The Scoop on Prop 1
Dear Spokane Voters and Small Businesses,
Big business opponents of City of Spokane Proposition 1 have made small, local business their poster child, claiming that such businesses will go bankrupt or leave town if voters say YES to Proposition 1 – Worker Bill of Rights.
The truth is, saying YES to Proposition 1 – Worker Bill of Rights would boost pay equity and workplace fairness for a lot of people here in Spokane by:
- Securing a family wage for people working for large employers
- Protecting equal pay for equal work
- Instituting a process of fairness – for employers and employees – related to work performance and termination
- Placing people’s rights over corporate claimed “rights”
Not only is Proposition 1 needed, it is a good thing, both for people and the local economy, including small, local businesses. In fact the research shows that boosting wages stimulates the local economy, reduces employee turnover, and decreases the need for public assistance, to name just a few of the benefits to expect with the passage of Proposition 1.
But in case you haven’t heard, here’s what big business isn’t being straight with you about:
- Small businesses – those with less than 150 full-time employees – DON’T have to pay a family wage.
The right to a family wage only applies to the likes of Wal-Mart, Target, McDonald’s, Apple – the large employers in Spokane that should be paying their workers a living wage, but choose not to. Costco, a big corporation, actually pays on average more than a family wage, proving that big businesses that take the high road can be profitable without shortchanging their employees.
A family wage (single parent with one child) calculated today is $17.40 a hour; that’s enough, at full-time, to cover basic needs like food, rent, utilities, healthcare, transportation etc. A minimum wage of $9.47 an hour just doesn’t cut it.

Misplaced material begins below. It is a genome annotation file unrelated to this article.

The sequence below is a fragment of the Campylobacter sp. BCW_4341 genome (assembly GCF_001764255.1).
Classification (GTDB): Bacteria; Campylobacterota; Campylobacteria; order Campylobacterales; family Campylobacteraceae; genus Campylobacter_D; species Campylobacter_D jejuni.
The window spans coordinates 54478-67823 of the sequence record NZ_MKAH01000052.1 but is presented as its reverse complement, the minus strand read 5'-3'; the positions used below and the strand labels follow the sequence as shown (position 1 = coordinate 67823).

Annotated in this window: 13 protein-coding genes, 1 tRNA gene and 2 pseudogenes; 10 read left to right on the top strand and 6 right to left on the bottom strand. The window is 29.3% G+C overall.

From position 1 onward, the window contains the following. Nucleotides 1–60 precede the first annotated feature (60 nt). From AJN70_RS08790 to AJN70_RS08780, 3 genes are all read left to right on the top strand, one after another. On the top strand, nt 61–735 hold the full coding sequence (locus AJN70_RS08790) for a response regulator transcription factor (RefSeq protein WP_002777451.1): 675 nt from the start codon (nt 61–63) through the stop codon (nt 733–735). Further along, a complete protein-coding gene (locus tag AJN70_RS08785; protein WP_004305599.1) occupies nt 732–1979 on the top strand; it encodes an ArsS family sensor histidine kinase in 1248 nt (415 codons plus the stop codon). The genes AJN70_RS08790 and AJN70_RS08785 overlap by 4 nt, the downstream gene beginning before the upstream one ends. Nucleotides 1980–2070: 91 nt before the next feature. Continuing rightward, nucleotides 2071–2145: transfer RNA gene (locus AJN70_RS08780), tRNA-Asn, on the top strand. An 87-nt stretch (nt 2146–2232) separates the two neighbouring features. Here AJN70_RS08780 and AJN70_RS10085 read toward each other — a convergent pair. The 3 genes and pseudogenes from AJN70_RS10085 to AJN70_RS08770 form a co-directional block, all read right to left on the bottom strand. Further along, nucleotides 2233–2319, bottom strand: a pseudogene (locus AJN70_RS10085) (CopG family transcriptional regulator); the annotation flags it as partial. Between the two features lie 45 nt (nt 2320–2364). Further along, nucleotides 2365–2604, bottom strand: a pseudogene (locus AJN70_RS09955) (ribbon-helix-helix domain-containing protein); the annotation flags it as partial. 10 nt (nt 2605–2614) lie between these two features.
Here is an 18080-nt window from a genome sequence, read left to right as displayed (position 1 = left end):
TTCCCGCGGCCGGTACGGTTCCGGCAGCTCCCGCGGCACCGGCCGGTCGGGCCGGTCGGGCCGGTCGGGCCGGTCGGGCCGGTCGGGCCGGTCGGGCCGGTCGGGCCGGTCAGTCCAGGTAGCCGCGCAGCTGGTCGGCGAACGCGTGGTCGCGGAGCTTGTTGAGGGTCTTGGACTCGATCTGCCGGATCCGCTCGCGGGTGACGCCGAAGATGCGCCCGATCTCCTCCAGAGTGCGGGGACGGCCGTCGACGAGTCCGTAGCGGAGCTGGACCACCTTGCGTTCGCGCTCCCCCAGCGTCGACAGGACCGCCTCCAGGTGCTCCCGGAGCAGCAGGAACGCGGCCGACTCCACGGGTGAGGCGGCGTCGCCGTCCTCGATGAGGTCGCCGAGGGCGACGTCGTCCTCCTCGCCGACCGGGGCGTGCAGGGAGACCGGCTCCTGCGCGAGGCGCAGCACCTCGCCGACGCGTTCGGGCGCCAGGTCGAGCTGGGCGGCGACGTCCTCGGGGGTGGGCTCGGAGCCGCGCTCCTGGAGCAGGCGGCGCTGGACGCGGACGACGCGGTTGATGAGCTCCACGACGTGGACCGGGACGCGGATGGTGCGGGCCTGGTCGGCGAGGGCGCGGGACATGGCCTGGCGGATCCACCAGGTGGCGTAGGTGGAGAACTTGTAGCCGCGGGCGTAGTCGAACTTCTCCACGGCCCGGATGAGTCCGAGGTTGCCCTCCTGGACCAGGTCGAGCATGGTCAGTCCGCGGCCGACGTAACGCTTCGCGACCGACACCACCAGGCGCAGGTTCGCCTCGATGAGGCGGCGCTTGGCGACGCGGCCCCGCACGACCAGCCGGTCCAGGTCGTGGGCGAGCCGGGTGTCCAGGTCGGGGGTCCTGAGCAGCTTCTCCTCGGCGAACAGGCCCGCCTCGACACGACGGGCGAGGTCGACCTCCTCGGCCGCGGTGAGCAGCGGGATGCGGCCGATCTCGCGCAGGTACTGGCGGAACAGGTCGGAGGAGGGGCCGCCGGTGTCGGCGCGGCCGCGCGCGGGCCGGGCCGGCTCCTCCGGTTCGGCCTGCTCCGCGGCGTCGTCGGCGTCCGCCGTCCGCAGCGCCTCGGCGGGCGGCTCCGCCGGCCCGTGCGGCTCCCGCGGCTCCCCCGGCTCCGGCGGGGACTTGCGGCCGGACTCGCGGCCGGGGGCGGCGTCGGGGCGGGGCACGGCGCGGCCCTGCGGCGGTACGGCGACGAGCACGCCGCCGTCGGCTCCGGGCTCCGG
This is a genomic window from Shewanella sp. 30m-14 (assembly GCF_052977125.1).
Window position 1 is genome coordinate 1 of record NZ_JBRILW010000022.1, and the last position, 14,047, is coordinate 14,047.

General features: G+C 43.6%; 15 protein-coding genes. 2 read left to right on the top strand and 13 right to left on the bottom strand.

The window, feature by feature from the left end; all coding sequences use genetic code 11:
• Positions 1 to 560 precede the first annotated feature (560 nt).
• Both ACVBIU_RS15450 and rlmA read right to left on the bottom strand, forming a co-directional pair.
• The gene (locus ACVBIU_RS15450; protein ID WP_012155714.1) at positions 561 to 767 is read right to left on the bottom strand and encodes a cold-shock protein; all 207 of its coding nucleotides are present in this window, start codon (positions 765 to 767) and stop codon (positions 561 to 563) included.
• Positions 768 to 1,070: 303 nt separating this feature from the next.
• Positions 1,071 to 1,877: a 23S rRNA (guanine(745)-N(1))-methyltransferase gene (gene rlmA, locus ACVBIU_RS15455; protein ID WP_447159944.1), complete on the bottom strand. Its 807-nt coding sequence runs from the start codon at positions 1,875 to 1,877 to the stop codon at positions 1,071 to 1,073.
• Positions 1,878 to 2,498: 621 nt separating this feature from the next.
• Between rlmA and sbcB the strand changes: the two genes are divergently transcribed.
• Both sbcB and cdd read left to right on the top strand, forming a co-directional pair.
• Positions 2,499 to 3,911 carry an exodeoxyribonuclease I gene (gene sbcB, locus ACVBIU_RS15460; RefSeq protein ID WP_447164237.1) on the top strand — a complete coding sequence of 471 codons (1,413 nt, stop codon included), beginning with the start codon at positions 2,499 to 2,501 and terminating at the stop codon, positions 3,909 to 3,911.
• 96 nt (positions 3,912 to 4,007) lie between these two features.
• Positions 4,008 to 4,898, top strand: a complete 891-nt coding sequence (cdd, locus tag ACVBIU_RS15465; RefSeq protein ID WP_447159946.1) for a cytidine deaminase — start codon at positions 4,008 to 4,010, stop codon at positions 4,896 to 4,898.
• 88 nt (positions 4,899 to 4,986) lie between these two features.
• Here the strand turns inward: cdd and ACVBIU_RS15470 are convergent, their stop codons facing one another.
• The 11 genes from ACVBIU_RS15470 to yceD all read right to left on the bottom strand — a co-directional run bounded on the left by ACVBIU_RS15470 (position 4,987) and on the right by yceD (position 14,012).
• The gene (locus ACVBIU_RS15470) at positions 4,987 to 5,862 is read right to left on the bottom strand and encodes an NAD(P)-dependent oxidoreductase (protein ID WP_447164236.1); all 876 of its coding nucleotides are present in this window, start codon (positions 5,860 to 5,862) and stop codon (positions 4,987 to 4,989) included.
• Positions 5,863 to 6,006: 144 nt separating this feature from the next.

It’s time for Spokane to move from a “Poverty Wage” to a “Living Wage.”
- Can an employer reward seniority? Absolutely! There is nothing in Proposition 1 that stops that.
What Proposition 1 reinforces and expands is the law against pay discrimination based on personal traits or characteristics, such as gender or race or sexual orientation or nationality. Proposition 1 says equal pay for equal work, where the skill, effort, and responsibility are equal. Keep in mind that women still earn 77 cents on the dollar compared to men when doing the very same job with all the same skills and responsibility.
- Most people working in Spokane today are working under what is called an “at-will” agreement. That means you can quit your job at anytime, but you can also be fired from your job at anytime and fired for no reason. Stated a different way, you can be fired for no cause.
Proposition 1 would require employers with 10 full-time equivalent workers or more to have a system in place to assess work performance. And if that employer would have to fire someone, that the employer and employee would both understand that the firing was for just cause, meaning it was for work performance reasons.
For nearly 30 years now just cause protections have been on the books in Montana. And over that time it has proven to reduce claims of wrongful termination – a real benefit to both employers and employees – when the “at-will” agreement is replaced with just cause.
Here’s the bottom line, if Proposition 1 passes, more hardworking people in Spokane will earn enough to cover basic expenses, along with a few bucks left over to spend that hard-earned money at local Spokane businesses.
Here’s another fact from the research out there on raising wages for workers: businesses and employees make more money and there are no employment effects – layoffs, reduction of hours, etc. – when minimum wage increases, even in times of economic downturn.
Paying a living wage and treating workers fairly is good for business.
AND it’s the right thing to do.
The only question left to answer is this one:
Shall the Spokane City Charter be amended to add a Worker Bill of Rights, which secures
a right to a family wage when employed be a large employer, right to equal pay for equal
work, right not to be wrongfully terminated, and elevates Charter rights above rights
claimed by corporations?
The resounding answer from Spokane come November 3rd should be – YES.
YES on Proposition 1 – Worker Bill of Rights
Washington’s Progressive Voters Guide says
YES on City of Spokane Proposition 1!
By Kai Huschke